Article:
Tuesday, October 25, 2011: 11:15 AM
Columbus Hall C-F (Hyatt Regency Chicago)
(MET) Quantitative Methods and Theoretical Developments

Yirong Wu, PhD1, David J. Vanness, Ph.D.2, Mehmet Ayvaci, MS1, Oguzhan Alagoz, PhD1 and Elizabeth S. Burnside, MD, MPH, MS1, (1)University of Wisconsin-Madison, Madison, WI, (2)Department of Population Health Sciences, Madison, WI

Purpose: To develop a maximum expected utility (MEU) model for assessing the value of diagnostic tests, and use this model to evaluate screening versus diagnostic mammography.

Method: We collected the records of 2,378 consecutive patients who underwent screening and follow-up diagnostic mammographic examinations from 2005-2008, which contained demographic risk factors and mammographic findings. Based on these features, we used a Bayesian network (BN) to estimate the risk of malignancy, constructed a receiver operating characteristic (ROC) curve using the BN estimated probabilities, and determined the optimal operating point at which expected utility was maximized. We first trained and tested two BNs (one screening and one diagnostic) using the tree augmented naïve Bayes (TAN) algorithm and 10-fold cross-validation. We generated ROC curves and calculated area under each ROC curve (AUC). Then, we assigned utility values for each category of findings (True Negative (TN), False Positive (FP), False Negative (FN) and True Positive (TP)) as follows. TN findings were chosen as our baseline and assigned a utility of zero. Based on the literature, the utility of FP was assigned a loss of ten days due to physical discomfort and anxiety. We used the previously developed and validated University of Wisconsin Breast Cancer Simulation (UWBCS) model to estimate the utility of FN as a loss of 2.52 years. We assumed the utility of TP was U(FN) × (1-α), 0≤α≤1, where α is an unknown parameter representing the overall effectiveness of breast cancer treatment. Finally, we found MEU at the optimal operating point on the ROC curve that intersected the line with slope [(U(TN)-U(FP))/(U(TP)-U(FN))] x [(1-p)/p], where p is prevalence of breast cancer.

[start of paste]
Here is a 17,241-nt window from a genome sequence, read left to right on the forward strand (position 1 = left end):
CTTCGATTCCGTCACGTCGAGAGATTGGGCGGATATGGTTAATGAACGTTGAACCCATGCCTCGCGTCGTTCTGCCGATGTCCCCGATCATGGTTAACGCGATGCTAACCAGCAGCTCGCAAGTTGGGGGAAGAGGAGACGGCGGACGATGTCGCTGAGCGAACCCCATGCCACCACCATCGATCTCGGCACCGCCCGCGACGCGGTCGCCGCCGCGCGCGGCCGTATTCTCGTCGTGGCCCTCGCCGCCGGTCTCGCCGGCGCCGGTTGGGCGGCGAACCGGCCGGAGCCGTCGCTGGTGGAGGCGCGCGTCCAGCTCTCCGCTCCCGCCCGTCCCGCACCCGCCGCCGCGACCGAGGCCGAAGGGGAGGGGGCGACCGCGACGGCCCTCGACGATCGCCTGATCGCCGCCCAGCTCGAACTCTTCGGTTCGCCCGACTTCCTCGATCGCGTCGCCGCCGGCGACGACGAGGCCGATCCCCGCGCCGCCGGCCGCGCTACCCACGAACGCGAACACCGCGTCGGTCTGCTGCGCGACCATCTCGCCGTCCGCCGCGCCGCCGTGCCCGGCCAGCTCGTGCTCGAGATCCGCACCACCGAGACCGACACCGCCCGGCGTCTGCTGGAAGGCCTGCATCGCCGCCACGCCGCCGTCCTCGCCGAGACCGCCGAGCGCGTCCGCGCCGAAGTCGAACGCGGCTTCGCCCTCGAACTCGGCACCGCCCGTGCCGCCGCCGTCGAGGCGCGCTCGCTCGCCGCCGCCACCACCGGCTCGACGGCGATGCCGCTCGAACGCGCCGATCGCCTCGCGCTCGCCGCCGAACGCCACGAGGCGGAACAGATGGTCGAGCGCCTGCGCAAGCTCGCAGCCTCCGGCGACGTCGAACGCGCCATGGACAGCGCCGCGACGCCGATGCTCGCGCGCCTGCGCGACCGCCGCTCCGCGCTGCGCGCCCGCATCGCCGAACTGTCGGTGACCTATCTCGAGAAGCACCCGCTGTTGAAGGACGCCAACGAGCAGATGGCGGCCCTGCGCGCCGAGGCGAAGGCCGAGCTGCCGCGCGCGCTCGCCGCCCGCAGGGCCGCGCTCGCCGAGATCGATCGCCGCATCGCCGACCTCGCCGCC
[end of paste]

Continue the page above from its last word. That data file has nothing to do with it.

Result: Diagnostic mammography was overall more accurate than screening mammography (AUC: 0.936 vs. 0.773, p<0.001). The MEU of both diagnostic and screening mammography increased as α increased. MEU of diagnostic mammography exceeded that of screening mammography for all values of α, with the difference approximately equal to 0.012 when α≥0.5.

Conclusion: Diagnostic mammography has higher accuracy and MEU when compared to screening mammography. Our analysis indicates that MEU methods can provide a framework to assess the value of diagnostic tests in other clinical areas, making use of the relative consequences of correct and incorrect diagnosis.